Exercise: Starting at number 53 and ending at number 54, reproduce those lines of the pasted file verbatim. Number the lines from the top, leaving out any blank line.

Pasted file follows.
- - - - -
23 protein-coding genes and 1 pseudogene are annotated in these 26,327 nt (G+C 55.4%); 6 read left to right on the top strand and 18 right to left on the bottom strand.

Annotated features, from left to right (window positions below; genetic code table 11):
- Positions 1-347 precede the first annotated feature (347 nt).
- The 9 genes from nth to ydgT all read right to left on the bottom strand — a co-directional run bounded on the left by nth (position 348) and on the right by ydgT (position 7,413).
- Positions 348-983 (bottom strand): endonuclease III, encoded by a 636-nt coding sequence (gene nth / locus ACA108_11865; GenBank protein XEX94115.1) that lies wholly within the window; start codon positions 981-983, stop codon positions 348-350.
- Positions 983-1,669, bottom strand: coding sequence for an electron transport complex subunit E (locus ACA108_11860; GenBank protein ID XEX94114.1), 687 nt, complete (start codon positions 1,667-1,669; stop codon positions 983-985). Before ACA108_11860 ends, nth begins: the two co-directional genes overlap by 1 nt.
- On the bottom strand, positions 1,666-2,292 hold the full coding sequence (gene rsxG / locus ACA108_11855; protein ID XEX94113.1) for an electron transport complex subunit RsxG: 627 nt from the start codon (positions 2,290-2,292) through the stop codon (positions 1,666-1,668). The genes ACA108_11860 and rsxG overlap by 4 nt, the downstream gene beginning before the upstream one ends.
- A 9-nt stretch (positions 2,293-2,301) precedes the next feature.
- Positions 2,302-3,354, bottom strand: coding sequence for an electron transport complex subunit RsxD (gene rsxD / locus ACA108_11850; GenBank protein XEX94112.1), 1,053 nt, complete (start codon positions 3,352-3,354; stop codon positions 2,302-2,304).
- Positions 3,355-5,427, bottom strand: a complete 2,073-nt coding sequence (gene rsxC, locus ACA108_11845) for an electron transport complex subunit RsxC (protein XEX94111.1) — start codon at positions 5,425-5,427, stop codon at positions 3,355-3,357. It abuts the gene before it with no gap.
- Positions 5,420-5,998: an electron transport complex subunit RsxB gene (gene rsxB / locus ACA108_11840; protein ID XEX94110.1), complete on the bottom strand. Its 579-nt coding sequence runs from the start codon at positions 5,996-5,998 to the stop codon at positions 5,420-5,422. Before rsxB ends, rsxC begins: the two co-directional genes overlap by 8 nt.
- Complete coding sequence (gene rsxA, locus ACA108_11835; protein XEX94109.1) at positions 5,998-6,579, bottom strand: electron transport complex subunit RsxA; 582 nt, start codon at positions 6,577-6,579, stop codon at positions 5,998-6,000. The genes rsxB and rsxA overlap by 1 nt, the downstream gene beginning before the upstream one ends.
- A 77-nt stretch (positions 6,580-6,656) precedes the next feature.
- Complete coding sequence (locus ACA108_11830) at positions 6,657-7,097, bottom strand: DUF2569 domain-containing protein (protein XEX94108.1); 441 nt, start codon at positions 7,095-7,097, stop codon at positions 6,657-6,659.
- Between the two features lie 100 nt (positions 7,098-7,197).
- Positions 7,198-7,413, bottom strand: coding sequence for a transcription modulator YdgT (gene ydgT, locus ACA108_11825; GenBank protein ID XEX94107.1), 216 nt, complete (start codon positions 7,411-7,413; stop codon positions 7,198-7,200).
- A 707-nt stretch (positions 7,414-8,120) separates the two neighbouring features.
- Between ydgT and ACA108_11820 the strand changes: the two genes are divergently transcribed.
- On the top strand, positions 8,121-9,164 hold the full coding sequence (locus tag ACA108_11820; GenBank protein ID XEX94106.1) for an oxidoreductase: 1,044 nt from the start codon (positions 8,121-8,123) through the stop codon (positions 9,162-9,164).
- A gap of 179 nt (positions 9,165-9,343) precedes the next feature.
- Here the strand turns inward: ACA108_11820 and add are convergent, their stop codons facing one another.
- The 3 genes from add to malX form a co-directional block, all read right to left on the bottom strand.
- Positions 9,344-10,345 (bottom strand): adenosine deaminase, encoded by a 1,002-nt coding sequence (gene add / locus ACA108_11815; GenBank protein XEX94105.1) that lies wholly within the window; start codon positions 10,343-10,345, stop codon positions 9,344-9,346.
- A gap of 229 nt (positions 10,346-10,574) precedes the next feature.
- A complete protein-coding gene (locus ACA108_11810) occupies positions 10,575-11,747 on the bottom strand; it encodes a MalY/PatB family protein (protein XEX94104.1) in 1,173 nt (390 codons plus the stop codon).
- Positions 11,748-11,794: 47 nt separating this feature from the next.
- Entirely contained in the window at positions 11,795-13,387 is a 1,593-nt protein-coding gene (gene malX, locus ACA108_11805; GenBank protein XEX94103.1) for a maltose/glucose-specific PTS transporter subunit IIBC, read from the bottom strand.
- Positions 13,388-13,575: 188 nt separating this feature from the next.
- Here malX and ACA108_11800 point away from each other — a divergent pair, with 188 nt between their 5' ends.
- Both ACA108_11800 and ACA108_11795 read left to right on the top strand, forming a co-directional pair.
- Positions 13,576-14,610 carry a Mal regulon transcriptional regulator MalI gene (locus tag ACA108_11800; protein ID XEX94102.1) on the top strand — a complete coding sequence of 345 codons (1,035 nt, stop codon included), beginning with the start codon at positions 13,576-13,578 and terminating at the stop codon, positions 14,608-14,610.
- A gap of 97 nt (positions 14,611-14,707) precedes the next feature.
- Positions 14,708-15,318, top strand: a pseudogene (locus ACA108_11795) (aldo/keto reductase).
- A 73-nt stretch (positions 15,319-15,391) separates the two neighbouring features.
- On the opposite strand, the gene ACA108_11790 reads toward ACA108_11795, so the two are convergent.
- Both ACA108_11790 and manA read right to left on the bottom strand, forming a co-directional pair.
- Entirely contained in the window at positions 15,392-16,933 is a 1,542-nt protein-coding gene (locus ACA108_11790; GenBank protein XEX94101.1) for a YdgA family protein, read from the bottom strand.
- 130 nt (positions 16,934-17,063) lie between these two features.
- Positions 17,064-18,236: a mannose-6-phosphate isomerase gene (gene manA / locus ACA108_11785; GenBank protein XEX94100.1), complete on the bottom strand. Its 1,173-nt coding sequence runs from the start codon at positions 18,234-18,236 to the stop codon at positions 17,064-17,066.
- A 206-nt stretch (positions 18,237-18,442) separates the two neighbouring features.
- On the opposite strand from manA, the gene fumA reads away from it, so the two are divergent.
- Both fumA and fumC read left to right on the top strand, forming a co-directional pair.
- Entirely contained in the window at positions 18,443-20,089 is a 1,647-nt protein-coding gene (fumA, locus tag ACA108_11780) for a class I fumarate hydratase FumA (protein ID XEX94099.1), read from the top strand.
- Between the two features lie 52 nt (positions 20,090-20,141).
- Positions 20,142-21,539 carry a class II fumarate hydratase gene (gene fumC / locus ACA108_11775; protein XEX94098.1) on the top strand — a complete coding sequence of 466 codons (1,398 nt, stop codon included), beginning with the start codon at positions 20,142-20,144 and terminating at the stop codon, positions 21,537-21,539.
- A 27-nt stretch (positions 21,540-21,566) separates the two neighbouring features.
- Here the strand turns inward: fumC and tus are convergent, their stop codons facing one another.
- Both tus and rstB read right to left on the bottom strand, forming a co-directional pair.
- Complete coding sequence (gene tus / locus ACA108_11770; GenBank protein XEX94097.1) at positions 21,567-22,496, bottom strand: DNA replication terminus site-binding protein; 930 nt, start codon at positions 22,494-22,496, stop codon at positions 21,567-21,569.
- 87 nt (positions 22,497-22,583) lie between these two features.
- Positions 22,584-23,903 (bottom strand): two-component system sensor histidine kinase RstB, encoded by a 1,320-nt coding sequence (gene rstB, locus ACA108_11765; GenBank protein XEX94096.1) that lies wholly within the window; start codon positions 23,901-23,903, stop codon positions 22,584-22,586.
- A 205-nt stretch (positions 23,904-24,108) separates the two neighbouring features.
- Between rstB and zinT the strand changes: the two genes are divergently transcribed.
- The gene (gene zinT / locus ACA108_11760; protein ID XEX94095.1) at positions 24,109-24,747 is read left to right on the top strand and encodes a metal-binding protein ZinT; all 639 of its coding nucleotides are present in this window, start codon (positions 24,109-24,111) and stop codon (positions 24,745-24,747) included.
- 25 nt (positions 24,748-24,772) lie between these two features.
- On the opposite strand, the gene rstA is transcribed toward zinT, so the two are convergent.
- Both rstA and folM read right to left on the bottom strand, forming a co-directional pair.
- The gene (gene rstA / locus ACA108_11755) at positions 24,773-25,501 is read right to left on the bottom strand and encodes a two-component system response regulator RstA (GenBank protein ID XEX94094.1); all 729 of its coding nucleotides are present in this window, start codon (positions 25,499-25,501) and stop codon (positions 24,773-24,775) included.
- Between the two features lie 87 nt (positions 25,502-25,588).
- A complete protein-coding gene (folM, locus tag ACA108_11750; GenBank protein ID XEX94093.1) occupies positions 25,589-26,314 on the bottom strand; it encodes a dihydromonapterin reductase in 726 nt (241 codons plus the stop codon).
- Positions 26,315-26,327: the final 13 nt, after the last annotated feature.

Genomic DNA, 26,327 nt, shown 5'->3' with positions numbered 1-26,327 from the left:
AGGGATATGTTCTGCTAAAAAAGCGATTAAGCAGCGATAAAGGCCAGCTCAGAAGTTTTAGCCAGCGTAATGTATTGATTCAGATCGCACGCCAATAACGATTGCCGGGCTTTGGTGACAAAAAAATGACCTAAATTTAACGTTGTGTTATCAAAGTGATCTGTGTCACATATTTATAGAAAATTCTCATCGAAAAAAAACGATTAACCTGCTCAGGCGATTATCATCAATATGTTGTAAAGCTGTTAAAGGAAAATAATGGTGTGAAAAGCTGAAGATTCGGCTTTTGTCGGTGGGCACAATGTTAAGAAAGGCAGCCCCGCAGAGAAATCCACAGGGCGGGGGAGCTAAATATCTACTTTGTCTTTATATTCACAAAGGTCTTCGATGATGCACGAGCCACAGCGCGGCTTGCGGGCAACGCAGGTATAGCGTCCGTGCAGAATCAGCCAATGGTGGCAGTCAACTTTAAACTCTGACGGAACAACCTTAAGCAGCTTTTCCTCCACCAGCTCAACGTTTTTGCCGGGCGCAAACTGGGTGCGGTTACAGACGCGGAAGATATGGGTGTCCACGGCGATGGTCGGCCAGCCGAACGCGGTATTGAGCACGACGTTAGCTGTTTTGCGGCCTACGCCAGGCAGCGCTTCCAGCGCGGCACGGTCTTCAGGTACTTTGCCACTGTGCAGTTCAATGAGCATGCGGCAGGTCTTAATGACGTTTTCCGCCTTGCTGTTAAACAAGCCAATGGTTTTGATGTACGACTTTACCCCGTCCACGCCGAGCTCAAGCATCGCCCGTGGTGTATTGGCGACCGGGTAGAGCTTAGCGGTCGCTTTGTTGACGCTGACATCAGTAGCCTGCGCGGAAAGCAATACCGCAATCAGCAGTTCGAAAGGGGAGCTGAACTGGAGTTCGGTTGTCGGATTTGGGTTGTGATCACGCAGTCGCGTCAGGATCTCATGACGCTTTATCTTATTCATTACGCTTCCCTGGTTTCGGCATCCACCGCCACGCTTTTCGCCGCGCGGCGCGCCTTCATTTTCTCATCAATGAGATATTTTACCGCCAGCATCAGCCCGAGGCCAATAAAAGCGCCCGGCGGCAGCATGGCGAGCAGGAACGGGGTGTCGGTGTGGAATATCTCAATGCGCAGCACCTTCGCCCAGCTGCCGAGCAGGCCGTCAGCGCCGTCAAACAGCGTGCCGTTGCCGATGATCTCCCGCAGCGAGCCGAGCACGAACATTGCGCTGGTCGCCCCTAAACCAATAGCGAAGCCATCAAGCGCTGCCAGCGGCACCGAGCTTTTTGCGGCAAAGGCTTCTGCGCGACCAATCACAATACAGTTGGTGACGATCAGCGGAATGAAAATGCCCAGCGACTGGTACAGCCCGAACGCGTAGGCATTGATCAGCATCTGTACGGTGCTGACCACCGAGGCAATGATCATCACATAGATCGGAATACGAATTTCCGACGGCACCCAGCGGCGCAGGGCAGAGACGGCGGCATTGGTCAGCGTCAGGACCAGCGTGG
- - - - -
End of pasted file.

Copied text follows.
- Between rstB and zinT the strand changes: the two genes are divergently transcribed.
- The gene (gene zinT / locus ACA108_11760; protein ID XEX94095.1) at positions 24,109-24,747 is read left to right on the top strand and encodes a metal-binding protein ZinT; all 639 of its coding nucleotides are present in this window, start codon (positions 24,109-24,111) and stop codon (positions 24,745-24,747) included.